By Samantha Sexton
As healthcare professionals discover more about how COVID-19 affects the respiratory system, scientists suggest the virus could have potential neurological consequences in some patients.
A team of researchers led by Dr. Simon Graham, Interim Director of Physical Sciences at Sunnybrook Research Institute, is launching a study to investigate how COVID-19 impacts the brain.
“We know from early case reports in China that about 30 to 40 percent of hospitalized patients had neurological symptoms,” says Dr. Graham, the study’s principal investigator. “Symptoms included headaches, confusion, and stroke. Most common was a loss of smell, which in the absence of any nasal congestion suggests that the virus may affect brain regions that control our sense of smell. Chronic neurological problems have also been associated with other types of coronaviruses, such as SARS and MERS (Middle East Respiratory Syndrome). Given the numbers of people infected by COVID-19, more detailed brain research is definitely needed.”
“COVID-19 can have a big impact on the lungs, but at what point are symptoms a reflection of bottom up versus top down processes in the body? Breathing occurs when signals are sent from the brain down to the body. If some of the COVID symptoms are due to disrupted brain-to-lung signals, then this could be a blind spot in understanding the virus. This needs to be explored,” says Dr. Brad MacIntosh, study co-investigator and senior scientist at Sunnybrook Research Institute. “Our goal is to investigate this further to assess to what extent COVID-19 may impact the brain.”
Dr. Graham, alongside his research team at Sunnybrook and collaborators at Baycrest, will study the neurological impact of COVID-19 through the use of clinical assessments and magnetic resonance imaging (MRI) of the brain in recovered COVID-19 patients. Patients who have tested negative are also invited to participate in the study, acting as a control group. Study participants will be assessed at baseline and several months after their initial visit, to detect whether brain symptoms are present, and whether the symptoms resolve or linger. The research team aims to enlist several more imaging sites across the country to increase the number and diversity of the participants who are studied.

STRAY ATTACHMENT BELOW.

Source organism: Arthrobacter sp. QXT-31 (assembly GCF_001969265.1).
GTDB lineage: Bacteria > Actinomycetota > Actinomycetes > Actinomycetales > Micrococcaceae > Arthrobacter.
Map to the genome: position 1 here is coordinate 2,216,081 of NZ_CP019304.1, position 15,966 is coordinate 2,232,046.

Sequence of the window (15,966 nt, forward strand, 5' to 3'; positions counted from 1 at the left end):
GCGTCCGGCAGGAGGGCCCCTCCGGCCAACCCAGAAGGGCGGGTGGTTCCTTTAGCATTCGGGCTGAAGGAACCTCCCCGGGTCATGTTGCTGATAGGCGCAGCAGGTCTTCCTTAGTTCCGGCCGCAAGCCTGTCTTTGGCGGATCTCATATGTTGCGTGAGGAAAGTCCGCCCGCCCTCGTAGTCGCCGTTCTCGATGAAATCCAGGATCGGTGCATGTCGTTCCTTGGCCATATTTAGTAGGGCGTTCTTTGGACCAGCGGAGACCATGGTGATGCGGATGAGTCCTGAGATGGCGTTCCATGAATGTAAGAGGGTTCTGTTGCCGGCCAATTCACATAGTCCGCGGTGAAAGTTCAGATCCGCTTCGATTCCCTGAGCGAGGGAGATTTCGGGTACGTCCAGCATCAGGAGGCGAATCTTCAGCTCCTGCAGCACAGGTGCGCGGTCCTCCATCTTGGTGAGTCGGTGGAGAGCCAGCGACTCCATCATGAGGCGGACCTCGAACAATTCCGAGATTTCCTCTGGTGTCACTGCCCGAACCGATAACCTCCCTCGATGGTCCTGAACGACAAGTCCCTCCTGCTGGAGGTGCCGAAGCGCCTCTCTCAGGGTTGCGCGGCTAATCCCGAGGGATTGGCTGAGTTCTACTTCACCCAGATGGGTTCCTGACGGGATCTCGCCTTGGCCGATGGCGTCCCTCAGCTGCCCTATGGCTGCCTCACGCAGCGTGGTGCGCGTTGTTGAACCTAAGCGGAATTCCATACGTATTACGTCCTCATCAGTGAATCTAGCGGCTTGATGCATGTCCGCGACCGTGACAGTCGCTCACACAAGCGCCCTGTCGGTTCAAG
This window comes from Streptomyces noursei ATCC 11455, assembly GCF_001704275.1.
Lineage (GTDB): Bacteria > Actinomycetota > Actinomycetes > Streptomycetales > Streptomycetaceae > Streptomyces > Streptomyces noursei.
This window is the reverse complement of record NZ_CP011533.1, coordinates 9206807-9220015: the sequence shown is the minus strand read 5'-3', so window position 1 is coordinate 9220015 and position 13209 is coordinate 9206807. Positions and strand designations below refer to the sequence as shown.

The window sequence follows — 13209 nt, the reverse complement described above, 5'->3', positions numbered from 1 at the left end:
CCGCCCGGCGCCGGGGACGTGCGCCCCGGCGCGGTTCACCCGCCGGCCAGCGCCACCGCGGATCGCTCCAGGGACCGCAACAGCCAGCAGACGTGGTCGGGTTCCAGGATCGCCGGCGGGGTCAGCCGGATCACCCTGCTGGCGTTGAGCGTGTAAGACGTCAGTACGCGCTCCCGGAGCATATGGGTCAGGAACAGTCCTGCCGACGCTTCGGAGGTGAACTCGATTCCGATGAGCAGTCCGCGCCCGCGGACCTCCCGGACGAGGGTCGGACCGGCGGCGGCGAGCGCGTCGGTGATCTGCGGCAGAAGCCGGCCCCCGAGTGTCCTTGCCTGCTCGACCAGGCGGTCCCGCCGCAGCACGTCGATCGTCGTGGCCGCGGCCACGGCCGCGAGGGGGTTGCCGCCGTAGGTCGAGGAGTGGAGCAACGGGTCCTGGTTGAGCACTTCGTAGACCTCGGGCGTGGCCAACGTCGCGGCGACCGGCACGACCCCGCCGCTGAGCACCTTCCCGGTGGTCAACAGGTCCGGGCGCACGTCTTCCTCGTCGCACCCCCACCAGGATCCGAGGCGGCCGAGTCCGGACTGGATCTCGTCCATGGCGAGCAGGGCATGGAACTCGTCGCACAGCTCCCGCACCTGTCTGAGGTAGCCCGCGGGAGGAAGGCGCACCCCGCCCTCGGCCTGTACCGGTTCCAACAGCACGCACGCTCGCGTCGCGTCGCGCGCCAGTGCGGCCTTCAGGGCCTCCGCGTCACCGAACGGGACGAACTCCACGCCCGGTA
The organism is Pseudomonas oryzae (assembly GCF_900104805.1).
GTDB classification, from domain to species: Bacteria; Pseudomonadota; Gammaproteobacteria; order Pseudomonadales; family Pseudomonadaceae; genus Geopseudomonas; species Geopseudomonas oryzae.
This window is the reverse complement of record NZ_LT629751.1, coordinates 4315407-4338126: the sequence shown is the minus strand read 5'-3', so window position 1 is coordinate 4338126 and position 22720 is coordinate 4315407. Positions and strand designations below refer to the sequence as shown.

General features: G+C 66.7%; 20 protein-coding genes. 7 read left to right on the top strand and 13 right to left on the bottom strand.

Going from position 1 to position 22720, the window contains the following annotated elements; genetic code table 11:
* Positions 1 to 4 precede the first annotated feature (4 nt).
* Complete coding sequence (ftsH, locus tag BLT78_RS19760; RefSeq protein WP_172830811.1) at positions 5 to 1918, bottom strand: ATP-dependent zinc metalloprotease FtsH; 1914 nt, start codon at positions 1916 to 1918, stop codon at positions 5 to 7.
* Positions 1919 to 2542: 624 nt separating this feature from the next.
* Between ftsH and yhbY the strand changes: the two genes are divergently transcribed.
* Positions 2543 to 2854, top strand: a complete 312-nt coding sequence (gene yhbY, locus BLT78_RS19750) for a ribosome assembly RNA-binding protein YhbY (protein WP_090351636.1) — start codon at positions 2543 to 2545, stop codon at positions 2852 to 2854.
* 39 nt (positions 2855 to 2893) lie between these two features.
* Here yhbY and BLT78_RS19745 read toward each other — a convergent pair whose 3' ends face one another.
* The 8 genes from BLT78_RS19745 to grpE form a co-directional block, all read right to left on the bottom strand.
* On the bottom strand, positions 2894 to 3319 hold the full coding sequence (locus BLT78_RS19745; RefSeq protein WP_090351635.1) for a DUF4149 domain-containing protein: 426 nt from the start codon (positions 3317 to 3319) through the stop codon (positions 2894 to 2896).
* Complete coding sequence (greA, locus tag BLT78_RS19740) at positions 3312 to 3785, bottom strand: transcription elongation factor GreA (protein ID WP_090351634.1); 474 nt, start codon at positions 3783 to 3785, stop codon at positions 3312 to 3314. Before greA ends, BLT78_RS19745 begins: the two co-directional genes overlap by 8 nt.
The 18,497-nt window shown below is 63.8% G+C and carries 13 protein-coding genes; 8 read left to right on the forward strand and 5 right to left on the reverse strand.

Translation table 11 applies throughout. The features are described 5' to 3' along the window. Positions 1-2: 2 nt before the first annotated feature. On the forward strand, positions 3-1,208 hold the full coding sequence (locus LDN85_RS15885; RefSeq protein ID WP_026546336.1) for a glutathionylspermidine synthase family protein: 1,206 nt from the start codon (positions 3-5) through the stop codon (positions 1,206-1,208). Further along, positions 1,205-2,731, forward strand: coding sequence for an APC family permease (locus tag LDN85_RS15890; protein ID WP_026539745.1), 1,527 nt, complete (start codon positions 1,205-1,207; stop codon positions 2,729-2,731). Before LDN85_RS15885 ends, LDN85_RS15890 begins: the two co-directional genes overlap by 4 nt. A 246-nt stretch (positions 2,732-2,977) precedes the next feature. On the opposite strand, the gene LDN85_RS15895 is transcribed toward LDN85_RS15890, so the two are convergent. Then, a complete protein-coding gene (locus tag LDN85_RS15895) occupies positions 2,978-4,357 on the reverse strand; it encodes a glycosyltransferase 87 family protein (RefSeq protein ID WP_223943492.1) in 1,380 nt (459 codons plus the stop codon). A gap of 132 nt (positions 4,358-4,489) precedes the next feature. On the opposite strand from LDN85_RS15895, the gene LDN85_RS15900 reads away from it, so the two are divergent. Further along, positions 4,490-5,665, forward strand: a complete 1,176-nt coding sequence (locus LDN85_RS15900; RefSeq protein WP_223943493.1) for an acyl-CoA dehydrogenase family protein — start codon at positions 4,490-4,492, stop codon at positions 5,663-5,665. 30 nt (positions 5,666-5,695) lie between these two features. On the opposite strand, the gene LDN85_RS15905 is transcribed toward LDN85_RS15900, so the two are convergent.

“This collaborative effort is paramount in the discovery of how COVID-19 could potentially impact different regions of the brain and what effect the virus may have on thinking, learning and memory,” says Dr. Jean Chen, senior scientist at Baycrest’s Rotman Research Institute and co-principal investigator. Other Baycrest co-PIs include Dr. Asaf Gilboa and Dr. Allison Sekuler.
“It is critical that we understand the possible effects of COVID-19 on brain health, both to address immediate needs and to prepare for longer term impacts,” adds Dr. Sekuler, Vice President of Research at Baycrest. “We are thrilled to be co-leading this study, and to be working with scientists from across the country to get answers as quickly as possible.”
“In addition to raising awareness of this issue among doctors and in the public,” says Dr. Graham, “the study will also allow us to direct patients in need towards neurointerventions and treatments as early as possible.”
The study is currently recruiting patients. Learn more about the study and how to participate.